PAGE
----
Typically, when we celebrate something at Church, an explanation is needed to help understand what we are celebrating. Christmas, however, is one of those celebrations that needs little explanation. The majority know but do not necessarily understand what they are celebrating: we celebrate the birth of Jesus. My prayer for those who read this reflection is that Jesus will touch your heart in (a) special way this Christmas season.

Christmas is a season filled with many different traditions and activities and probably one of the most unique and popular is gifts, both giving and receiving. During this time of year, we give gifts to people who are poor, lonely, and those who could use some support that says you matter. We give gifts to people we encounter every day, like co-workers, teachers, and those who deliver the mail and newspaper. As well, we take time to give gifts to family members and those people we love and care for the most. And each time we give a gift we communicate to that person, “You are important to me and I care for you.” Some will also make the case that when we give a gift that we give that person a part of ourselves. Ultimately, we can draw the conclusion that gift giving is an important aspect of the Christmas season. Some may even say that gift giving is the most important thing.

But I would argue that equal to giving a gift is receiving the gift. For us to give a gift, someone must receive it. It is impossible to give a gift unless there is a receiver. There is something special about receiving a gift. It feels good to know that someone cares about us and that we are important enough to receive this gift from the giver. But there is also something humbling about receiving a gift. It may be a gift that we could have gone out to get for ourselves, but we allow the giver of the gift to give it to us instead. And at other times, we receive a gift that we have no way of affording or there is no way that we would have gotten that gift for ourselves. Sometimes we can struggle with receiving a gift for a variety of reasons: it might be that we are not worthy to receive the gift or perhaps we have no way of returning the gift, or perhaps because the giver is taking a great risk in giving the gift to us. Some may even see receiving a gift as sign of weakness. I grew up being taught the importance of being independent, the importance of providing and doing things for myself. When we receive a gift, we allow someone to do something for us, and there is something humbling about receiving the gift.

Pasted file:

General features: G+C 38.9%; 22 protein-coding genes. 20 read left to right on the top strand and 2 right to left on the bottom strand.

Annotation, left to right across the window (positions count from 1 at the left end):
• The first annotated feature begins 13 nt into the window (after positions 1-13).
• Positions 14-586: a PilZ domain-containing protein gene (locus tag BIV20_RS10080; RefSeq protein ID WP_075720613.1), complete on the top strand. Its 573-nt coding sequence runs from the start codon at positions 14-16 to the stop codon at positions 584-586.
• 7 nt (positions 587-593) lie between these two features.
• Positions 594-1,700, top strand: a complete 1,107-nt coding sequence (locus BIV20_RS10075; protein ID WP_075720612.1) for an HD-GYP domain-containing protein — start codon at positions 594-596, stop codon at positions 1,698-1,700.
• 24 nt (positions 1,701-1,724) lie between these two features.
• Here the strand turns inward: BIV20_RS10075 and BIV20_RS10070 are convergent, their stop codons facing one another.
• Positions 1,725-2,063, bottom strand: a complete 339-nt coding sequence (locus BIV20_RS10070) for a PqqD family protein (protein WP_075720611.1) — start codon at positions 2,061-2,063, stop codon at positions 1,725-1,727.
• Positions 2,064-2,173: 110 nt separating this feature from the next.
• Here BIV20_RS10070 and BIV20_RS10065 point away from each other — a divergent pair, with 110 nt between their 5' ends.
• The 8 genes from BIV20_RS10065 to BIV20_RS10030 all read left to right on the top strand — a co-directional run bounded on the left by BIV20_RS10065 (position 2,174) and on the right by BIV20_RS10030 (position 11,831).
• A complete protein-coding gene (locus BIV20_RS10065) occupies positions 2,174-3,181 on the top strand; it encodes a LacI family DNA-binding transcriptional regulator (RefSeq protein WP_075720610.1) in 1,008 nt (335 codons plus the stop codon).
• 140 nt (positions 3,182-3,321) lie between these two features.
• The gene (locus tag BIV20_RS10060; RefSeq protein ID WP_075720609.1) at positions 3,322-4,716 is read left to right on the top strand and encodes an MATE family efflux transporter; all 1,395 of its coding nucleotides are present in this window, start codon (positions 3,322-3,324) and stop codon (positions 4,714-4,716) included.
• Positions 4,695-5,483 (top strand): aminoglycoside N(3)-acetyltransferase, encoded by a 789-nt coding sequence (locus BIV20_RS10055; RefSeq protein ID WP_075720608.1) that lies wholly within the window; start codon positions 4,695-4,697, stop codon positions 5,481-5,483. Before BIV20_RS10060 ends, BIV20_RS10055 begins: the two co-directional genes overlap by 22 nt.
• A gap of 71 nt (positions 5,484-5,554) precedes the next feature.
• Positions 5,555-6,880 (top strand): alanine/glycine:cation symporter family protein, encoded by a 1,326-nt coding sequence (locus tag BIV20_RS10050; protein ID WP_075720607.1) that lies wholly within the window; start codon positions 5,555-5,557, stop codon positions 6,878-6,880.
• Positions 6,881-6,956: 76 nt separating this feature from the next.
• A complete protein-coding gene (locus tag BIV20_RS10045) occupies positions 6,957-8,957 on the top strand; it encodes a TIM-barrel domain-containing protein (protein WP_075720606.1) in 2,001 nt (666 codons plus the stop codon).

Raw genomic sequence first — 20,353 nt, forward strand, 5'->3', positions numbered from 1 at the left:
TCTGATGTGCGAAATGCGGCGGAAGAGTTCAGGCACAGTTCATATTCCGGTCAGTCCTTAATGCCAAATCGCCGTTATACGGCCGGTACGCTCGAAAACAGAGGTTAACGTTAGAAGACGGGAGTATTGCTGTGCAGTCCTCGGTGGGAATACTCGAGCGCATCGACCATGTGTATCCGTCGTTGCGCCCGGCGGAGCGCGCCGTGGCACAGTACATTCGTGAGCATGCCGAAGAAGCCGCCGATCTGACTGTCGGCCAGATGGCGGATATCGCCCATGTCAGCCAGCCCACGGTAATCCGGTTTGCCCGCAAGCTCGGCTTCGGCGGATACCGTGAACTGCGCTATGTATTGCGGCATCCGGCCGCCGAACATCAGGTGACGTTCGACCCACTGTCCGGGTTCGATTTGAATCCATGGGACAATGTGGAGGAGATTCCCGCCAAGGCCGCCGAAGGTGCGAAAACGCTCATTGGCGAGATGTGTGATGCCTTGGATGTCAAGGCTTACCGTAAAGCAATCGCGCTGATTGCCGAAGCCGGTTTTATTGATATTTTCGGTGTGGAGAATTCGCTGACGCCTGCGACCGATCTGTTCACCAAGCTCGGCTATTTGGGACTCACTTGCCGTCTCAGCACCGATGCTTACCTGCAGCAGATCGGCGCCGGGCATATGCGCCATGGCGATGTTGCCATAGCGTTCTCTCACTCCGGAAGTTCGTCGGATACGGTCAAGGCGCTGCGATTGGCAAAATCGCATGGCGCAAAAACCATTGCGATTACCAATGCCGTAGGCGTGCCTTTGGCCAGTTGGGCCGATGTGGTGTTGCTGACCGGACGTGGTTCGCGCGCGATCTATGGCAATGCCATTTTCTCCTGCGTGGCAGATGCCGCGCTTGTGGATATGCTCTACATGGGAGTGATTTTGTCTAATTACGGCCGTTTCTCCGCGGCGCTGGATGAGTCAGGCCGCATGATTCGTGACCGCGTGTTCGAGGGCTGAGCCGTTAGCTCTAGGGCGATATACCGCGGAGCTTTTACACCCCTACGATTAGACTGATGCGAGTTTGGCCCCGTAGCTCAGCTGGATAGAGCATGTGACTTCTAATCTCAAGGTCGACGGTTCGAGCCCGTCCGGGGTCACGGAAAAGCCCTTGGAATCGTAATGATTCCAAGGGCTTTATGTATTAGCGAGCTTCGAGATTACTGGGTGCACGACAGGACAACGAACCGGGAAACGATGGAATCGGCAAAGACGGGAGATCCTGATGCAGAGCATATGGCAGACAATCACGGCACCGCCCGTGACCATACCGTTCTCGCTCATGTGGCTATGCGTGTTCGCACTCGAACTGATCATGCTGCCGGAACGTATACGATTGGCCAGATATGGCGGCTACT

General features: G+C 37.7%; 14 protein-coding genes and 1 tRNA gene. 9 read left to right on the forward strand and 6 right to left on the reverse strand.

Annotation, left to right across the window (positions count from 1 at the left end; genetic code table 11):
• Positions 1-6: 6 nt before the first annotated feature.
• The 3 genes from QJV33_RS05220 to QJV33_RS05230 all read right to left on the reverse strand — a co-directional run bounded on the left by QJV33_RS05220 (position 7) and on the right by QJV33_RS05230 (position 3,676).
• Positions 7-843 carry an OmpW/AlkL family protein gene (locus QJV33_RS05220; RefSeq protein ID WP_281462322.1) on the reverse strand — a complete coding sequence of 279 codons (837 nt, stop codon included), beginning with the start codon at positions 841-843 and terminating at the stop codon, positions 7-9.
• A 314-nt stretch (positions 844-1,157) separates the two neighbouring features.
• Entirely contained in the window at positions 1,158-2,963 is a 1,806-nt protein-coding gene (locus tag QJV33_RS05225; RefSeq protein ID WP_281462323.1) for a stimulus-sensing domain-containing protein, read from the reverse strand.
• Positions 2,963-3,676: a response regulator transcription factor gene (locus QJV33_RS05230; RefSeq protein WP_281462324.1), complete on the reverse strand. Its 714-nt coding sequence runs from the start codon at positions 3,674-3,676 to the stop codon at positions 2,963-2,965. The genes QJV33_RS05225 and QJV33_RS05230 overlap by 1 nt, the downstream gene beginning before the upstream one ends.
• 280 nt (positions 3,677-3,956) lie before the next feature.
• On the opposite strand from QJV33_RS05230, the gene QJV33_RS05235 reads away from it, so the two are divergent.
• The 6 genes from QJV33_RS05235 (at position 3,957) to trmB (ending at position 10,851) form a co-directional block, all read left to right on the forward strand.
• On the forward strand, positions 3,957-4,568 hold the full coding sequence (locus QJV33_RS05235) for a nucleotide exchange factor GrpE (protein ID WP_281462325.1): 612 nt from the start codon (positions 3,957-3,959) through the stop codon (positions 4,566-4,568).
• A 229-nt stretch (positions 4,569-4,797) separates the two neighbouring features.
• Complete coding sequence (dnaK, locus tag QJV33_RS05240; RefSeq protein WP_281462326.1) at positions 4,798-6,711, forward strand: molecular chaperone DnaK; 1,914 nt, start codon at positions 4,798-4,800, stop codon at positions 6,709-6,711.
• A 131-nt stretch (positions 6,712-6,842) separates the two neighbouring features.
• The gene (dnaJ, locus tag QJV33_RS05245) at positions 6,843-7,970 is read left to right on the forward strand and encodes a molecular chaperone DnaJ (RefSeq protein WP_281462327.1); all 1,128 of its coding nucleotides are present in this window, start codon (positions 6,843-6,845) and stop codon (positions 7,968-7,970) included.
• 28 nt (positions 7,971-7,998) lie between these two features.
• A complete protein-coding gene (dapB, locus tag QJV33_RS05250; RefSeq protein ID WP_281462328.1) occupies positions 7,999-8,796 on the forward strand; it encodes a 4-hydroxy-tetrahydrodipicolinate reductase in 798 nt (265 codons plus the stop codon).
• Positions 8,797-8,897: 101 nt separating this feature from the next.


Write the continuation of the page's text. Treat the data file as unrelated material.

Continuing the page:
Christmas is about the gift of Jesus Christ. This gift is given to us by our God. It is a gift that is given to us out of love and care. It is a gift that is given to us by our God because we are important. Christmas is also about each one us of receiving the gift of Jesus Christ. And to receive this is something many of us can struggle with: we are not worthy of this gift, we have no way of giving a gift in return of equal value and we know the risk God is taking in giving us this gift. As much as we may struggle with receiving this gift, we also know that we need this gift. A gift that promises us great peace, joy and life. A gift that we have no way of providing for ourselves and so our God invites us to receive this gift.

 

Fr. Matt Keller, C.PP.S., ordained in June 2018, is the parochial vicar of the Dayton Region Seven parishes, which includes Emmanuel, Holy Trinity and St. Joseph.